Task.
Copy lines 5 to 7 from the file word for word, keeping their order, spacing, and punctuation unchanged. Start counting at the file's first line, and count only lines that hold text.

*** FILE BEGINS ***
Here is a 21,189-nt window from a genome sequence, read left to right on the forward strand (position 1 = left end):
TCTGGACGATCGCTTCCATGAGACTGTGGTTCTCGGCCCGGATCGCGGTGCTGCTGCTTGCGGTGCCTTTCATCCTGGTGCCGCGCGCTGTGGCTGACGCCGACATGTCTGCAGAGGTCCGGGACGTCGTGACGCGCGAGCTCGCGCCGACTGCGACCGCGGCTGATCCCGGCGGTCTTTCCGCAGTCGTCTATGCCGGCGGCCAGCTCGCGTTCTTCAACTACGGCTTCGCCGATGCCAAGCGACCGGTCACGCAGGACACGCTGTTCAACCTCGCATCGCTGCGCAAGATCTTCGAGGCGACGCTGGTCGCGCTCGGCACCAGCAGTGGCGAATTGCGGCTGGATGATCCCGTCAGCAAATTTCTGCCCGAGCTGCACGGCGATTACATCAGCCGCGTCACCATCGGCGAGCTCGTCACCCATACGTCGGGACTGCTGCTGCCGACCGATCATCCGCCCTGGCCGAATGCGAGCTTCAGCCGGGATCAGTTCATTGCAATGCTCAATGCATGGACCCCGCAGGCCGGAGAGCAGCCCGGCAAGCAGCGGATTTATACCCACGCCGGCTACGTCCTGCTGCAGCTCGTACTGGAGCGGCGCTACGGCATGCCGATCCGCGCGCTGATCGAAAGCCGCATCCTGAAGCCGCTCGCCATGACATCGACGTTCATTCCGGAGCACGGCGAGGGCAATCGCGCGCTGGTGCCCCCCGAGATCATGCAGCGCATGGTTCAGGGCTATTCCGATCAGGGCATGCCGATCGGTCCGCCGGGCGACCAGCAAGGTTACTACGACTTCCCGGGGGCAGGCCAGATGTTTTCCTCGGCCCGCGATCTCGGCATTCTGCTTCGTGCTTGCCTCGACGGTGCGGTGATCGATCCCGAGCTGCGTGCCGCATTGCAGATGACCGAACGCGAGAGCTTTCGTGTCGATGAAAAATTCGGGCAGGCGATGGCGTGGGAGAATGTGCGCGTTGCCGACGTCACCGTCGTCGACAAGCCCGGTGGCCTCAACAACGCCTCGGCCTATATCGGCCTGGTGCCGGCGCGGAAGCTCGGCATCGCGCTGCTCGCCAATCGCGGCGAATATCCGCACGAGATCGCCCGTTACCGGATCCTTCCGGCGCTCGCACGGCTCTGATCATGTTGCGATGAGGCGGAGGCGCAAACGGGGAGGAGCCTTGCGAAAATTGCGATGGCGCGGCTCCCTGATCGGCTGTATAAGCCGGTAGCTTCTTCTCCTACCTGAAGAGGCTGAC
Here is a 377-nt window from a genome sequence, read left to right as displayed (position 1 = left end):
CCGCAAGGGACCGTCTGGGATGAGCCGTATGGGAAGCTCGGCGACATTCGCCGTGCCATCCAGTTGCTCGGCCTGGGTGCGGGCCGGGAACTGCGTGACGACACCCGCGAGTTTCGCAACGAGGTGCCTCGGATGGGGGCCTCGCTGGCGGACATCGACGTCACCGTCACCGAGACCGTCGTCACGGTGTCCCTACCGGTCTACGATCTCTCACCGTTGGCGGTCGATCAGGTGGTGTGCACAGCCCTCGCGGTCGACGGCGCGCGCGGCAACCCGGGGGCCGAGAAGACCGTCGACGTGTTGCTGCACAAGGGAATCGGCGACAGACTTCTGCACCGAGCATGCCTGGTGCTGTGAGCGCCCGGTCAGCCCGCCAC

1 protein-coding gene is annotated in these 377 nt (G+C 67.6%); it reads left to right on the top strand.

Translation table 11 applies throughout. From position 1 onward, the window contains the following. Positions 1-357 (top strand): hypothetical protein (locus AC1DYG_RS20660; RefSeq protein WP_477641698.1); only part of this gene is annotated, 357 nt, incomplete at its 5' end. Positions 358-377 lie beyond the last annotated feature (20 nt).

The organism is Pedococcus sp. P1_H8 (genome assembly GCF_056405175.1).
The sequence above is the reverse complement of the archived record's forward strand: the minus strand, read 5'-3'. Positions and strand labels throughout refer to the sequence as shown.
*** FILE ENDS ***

1 protein-coding gene is annotated in these 377 nt (G+C 67.6%); it reads left to right on the top strand.

Translation table 11 applies throughout. From position 1 onward, the window contains the following. Positions 1-357 (top strand): hypothetical protein (locus AC1DYG_RS20660; RefSeq protein WP_477641698.1); only part of this gene is annotated, 357 nt, incomplete at its 5' end. Positions 358-377 lie beyond the last annotated feature (20 nt).

The organism is Pedococcus sp. P1_H8 (genome assembly GCF_056405175.1).